TRENTON - Calling it one of the most “difficult” and painful” votes he has had to take, Sen. Jeff Van Drew, (D-1), Dennis Township, joined Republican senators today to vote no on raising the minimum wage. He was the only Democratic senator to do so.
“We’re in a vulnerable, volatile period of time now, as far as our economy. I just didn’t believe this is the right time perhaps to do so,” he said after the session.
The bill, S3, calls for raising the minimum wage from $7.25 to $8.50. It passed 23-16. Sen. Anthony Bucco, (R-25), was absent.
Van Drew said he feared a wage hike would lead to a greater exodus of businesses and make the state, which already has a high unemployment rate, less competitive.
“I’m just concerned with all the other issues out there, the taxes and fees and costs, that we, with the concern on the storm on top of that, this along with all that, just makes it more difficult for us to have a competitive process,” he said.
He said the South Jersey employers in his district are planning to cut back and he believed that hiking the minimum wage would make the problem even worse.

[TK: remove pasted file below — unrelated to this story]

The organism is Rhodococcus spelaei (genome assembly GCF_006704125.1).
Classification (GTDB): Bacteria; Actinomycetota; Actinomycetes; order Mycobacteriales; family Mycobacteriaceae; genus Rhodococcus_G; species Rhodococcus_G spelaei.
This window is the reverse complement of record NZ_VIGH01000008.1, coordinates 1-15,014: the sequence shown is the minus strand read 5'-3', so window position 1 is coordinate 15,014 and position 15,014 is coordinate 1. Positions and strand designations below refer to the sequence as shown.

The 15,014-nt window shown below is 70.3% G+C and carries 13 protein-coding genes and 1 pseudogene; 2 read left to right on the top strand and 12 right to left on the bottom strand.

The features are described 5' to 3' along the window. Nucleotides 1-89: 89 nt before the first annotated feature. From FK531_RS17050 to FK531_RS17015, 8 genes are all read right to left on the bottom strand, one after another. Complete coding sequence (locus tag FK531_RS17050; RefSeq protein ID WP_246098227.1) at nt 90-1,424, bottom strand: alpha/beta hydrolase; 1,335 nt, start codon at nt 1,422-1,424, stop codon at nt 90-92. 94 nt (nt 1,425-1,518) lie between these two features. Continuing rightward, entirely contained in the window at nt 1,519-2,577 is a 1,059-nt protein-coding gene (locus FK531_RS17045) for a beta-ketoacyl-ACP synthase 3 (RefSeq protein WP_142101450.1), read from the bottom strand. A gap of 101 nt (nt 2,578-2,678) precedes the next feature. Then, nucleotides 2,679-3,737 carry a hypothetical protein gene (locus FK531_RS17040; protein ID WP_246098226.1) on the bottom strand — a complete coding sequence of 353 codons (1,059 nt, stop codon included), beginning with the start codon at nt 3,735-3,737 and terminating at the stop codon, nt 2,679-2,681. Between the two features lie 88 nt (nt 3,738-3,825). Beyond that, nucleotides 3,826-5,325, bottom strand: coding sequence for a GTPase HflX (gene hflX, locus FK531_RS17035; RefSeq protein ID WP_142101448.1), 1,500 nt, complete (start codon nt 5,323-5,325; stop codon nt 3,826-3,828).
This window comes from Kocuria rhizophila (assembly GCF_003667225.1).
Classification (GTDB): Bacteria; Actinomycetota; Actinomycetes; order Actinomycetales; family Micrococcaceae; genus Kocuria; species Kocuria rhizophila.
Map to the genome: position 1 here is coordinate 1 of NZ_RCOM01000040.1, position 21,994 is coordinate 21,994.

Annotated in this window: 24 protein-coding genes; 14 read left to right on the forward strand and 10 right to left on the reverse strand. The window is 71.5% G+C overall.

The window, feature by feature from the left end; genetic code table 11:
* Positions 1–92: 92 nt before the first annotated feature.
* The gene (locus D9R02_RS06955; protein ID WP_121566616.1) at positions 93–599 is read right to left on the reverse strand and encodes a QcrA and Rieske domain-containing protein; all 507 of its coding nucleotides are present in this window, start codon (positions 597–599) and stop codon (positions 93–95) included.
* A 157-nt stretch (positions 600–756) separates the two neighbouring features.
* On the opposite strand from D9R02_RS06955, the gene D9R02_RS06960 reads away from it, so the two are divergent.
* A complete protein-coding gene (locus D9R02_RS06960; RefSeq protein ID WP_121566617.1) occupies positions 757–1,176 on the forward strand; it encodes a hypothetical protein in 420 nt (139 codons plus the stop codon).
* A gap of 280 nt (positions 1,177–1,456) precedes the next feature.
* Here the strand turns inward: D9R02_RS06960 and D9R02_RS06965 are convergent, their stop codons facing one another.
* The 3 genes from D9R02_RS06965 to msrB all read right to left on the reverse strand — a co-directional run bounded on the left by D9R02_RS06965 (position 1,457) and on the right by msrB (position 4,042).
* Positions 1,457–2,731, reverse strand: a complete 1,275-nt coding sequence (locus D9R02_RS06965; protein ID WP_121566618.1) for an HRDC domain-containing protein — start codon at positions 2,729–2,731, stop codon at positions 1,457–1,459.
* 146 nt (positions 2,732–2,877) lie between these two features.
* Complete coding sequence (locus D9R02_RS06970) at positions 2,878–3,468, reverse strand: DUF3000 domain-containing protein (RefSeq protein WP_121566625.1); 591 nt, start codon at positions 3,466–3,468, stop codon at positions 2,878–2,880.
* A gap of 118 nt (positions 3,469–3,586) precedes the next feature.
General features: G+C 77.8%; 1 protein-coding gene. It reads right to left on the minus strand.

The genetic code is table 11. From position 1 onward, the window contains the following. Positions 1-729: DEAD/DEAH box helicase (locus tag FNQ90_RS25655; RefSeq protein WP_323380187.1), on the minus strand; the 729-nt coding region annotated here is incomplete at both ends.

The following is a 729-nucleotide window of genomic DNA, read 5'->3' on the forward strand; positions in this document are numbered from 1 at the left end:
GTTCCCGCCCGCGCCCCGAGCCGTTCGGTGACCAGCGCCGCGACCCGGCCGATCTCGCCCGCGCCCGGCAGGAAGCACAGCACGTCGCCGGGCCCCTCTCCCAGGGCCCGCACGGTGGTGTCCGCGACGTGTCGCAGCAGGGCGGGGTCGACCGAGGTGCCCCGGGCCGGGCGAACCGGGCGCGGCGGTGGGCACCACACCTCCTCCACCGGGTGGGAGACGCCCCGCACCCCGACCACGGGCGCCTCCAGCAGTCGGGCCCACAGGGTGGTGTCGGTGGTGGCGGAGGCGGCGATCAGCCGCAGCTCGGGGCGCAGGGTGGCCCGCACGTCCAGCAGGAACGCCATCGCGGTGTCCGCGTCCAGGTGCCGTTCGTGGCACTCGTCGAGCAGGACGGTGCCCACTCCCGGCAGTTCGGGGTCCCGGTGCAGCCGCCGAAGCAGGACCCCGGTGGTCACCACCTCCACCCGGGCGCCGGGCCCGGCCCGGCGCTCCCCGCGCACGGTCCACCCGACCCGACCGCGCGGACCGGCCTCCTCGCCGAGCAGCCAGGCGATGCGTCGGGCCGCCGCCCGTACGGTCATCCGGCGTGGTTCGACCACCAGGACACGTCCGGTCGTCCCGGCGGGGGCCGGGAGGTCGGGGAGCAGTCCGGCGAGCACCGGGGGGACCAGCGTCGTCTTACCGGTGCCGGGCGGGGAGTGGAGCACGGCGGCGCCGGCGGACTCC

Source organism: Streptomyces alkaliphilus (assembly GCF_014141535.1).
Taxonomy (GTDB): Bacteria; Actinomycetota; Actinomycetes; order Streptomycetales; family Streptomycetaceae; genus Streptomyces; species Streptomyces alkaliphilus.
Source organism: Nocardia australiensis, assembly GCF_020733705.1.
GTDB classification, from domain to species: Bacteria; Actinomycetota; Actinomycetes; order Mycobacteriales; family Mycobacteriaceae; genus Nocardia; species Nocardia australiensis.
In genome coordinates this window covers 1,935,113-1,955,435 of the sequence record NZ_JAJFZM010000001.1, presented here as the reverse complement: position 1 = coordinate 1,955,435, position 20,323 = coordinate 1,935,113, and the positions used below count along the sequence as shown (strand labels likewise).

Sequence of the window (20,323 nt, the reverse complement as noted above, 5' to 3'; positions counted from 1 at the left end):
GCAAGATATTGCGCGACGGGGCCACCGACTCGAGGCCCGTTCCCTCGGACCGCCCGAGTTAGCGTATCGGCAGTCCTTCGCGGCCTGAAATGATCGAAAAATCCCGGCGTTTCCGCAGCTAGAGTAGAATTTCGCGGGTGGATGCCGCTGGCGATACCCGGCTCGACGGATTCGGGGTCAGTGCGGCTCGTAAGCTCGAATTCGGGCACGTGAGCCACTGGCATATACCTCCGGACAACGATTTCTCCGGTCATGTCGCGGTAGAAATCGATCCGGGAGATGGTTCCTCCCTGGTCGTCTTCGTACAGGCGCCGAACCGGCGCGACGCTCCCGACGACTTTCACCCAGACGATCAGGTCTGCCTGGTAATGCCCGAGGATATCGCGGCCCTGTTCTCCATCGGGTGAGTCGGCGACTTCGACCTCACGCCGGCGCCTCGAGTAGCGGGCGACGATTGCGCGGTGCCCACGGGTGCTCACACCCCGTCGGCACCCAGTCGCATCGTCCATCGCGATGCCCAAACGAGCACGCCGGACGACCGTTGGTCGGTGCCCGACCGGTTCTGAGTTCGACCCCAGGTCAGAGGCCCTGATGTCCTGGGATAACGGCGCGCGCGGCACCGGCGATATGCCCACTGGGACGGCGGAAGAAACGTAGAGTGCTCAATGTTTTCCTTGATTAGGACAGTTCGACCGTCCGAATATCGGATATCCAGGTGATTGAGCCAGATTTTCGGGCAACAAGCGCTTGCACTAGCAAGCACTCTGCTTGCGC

“The only thing worse than getting paid minimum wage is having no job at all,” he said.
He said he understands his constituents’ needs and that’s why he fought to save the Vineland Development Center, which had initially been recommended by the state for closure, saving between 1,300 and 1,500 jobs.
A former administrator and a former shop foreman at the Passaic Valley Sewerage Commission were convicted at trial today of charges that they directed subordinate employees to complete repairs or improvements at private homes while on-duty for the PVSC, according to Acting Attorney General John J. Hoffman.Read More >
Days Since Last Christie Press Conference (Jan. 9)
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"The governor has allowed political cronyism to continue and even flourish, rather than stamp it out, with some of his closest confidants enriching themselves through millions of dollars in state contracts, and legal and lobbying fees, an Asbury Park Press review of thousands of pages of campaign, lobbying and contracting documents found."- The Asbury Park Press
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